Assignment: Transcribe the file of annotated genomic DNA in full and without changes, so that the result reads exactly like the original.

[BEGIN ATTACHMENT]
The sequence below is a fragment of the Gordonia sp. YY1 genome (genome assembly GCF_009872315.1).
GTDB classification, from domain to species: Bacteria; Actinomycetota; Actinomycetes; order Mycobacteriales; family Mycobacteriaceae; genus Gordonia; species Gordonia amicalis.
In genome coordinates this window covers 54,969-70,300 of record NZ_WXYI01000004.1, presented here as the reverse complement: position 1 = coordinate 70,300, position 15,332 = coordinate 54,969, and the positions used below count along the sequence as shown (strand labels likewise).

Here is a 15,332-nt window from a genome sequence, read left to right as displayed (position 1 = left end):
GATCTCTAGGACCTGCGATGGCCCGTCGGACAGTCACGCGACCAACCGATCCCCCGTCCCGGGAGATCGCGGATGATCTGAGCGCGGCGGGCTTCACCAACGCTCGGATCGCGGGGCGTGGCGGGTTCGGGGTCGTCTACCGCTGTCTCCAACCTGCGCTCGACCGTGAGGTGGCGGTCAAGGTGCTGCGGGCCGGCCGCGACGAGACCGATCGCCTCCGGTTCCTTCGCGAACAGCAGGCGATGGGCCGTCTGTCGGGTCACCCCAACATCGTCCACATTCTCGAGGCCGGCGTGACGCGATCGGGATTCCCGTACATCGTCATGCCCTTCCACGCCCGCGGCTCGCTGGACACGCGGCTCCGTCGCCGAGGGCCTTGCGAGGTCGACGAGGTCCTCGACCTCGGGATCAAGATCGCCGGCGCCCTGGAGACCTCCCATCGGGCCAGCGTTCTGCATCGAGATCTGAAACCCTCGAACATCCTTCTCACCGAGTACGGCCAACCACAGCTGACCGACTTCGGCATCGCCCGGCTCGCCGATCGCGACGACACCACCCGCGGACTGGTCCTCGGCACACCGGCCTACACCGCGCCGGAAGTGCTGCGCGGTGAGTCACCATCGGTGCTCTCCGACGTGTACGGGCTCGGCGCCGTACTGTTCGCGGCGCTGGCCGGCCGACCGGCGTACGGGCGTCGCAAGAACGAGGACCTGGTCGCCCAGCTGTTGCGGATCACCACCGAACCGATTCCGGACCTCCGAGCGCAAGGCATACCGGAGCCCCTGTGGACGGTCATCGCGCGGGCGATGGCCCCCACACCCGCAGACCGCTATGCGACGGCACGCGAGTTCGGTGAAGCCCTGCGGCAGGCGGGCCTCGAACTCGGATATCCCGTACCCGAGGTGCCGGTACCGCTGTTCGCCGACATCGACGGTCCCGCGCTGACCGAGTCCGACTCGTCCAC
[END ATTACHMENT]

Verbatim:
The sequence below is a fragment of the Gordonia sp. YY1 genome (genome assembly GCF_009872315.1).
GTDB classification, from domain to species: Bacteria; Actinomycetota; Actinomycetes; order Mycobacteriales; family Mycobacteriaceae; genus Gordonia; species Gordonia amicalis.
In genome coordinates this window covers 54,969-70,300 of record NZ_WXYI01000004.1, presented here as the reverse complement: position 1 = coordinate 70,300, position 15,332 = coordinate 54,969, and the positions used below count along the sequence as shown (strand labels likewise).

Here is a 15,332-nt window from a genome sequence, read left to right as displayed (position 1 = left end):
GATCTCTAGGACCTGCGATGGCCCGTCGGACAGTCACGCGACCAACCGATCCCCCGTCCCGGGAGATCGCGGATGATCTGAGCGCGGCGGGCTTCACCAACGCTCGGATCGCGGGGCGTGGCGGGTTCGGGGTCGTCTACCGCTGTCTCCAACCTGCGCTCGACCGTGAGGTGGCGGTCAAGGTGCTGCGGGCCGGCCGCGACGAGACCGATCGCCTCCGGTTCCTTCGCGAACAGCAGGCGATGGGCCGTCTGTCGGGTCACCCCAACATCGTCCACATTCTCGAGGCCGGCGTGACGCGATCGGGATTCCCGTACATCGTCATGCCCTTCCACGCCCGCGGCTCGCTGGACACGCGGCTCCGTCGCCGAGGGCCTTGCGAGGTCGACGAGGTCCTCGACCTCGGGATCAAGATCGCCGGCGCCCTGGAGACCTCCCATCGGGCCAGCGTTCTGCATCGAGATCTGAAACCCTCGAACATCCTTCTCACCGAGTACGGCCAACCACAGCTGACCGACTTCGGCATCGCCCGGCTCGCCGATCGCGACGACACCACCCGCGGACTGGTCCTCGGCACACCGGCCTACACCGCGCCGGAAGTGCTGCGCGGTGAGTCACCATCGGTGCTCTCCGACGTGTACGGGCTCGGCGCCGTACTGTTCGCGGCGCTGGCCGGCCGACCGGCGTACGGGCGTCGCAAGAACGAGGACCTGGTCGCCCAGCTGTTGCGGATCACCACCGAACCGATTCCGGACCTCCGAGCGCAAGGCATACCGGAGCCCCTGTGGACGGTCATCGCGCGGGCGATGGCCCCCACACCCGCAGACCGCTATGCGACGGCACGCGAGTTCGGTGAAGCCCTGCGGCAGGCGGGCCTCGAACTCGGATATCCCGTACCCGAGGTGCCGGTACCGCTGTTCGCCGACATCGACGGTCCCGCGCTGACCGAGTCCGACTCGTCCAC